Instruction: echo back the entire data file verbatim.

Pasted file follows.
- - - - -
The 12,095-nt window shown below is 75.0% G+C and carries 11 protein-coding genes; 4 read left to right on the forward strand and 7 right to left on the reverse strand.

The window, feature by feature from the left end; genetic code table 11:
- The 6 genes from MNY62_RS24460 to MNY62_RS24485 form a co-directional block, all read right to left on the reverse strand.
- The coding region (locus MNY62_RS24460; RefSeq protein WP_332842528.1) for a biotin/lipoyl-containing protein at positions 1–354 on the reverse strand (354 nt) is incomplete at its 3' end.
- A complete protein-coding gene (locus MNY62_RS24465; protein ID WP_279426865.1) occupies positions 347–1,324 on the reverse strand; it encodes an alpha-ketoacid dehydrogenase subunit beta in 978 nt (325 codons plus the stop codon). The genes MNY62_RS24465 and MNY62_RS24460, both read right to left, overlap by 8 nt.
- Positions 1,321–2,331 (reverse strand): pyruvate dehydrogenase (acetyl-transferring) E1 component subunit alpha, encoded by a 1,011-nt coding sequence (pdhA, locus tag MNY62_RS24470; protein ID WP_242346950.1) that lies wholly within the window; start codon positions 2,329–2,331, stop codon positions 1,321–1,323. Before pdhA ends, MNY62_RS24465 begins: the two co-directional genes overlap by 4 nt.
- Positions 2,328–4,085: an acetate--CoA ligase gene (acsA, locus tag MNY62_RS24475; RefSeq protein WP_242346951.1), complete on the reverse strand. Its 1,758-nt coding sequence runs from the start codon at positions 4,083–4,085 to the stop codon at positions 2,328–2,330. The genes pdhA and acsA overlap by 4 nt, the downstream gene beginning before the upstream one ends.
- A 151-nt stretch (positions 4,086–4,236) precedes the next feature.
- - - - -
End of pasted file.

The 12,095-nt window shown below is 75.0% G+C and carries 11 protein-coding genes; 4 read left to right on the forward strand and 7 right to left on the reverse strand.

The window, feature by feature from the left end; genetic code table 11:
- The 6 genes from MNY62_RS24460 to MNY62_RS24485 form a co-directional block, all read right to left on the reverse strand.
- The coding region (locus MNY62_RS24460; RefSeq protein WP_332842528.1) for a biotin/lipoyl-containing protein at positions 1–354 on the reverse strand (354 nt) is incomplete at its 3' end.
- A complete protein-coding gene (locus MNY62_RS24465; protein ID WP_279426865.1) occupies positions 347–1,324 on the reverse strand; it encodes an alpha-ketoacid dehydrogenase subunit beta in 978 nt (325 codons plus the stop codon). The genes MNY62_RS24465 and MNY62_RS24460, both read right to left, overlap by 8 nt.
- Positions 1,321–2,331 (reverse strand): pyruvate dehydrogenase (acetyl-transferring) E1 component subunit alpha, encoded by a 1,011-nt coding sequence (pdhA, locus tag MNY62_RS24470; protein ID WP_242346950.1) that lies wholly within the window; start codon positions 2,329–2,331, stop codon positions 1,321–1,323. Before pdhA ends, MNY62_RS24465 begins: the two co-directional genes overlap by 4 nt.
- Positions 2,328–4,085: an acetate--CoA ligase gene (acsA, locus tag MNY62_RS24475; RefSeq protein WP_242346951.1), complete on the reverse strand. Its 1,758-nt coding sequence runs from the start codon at positions 4,083–4,085 to the stop codon at positions 2,328–2,330. The genes pdhA and acsA overlap by 4 nt, the downstream gene beginning before the upstream one ends.
- A 151-nt stretch (positions 4,086–4,236) precedes the next feature.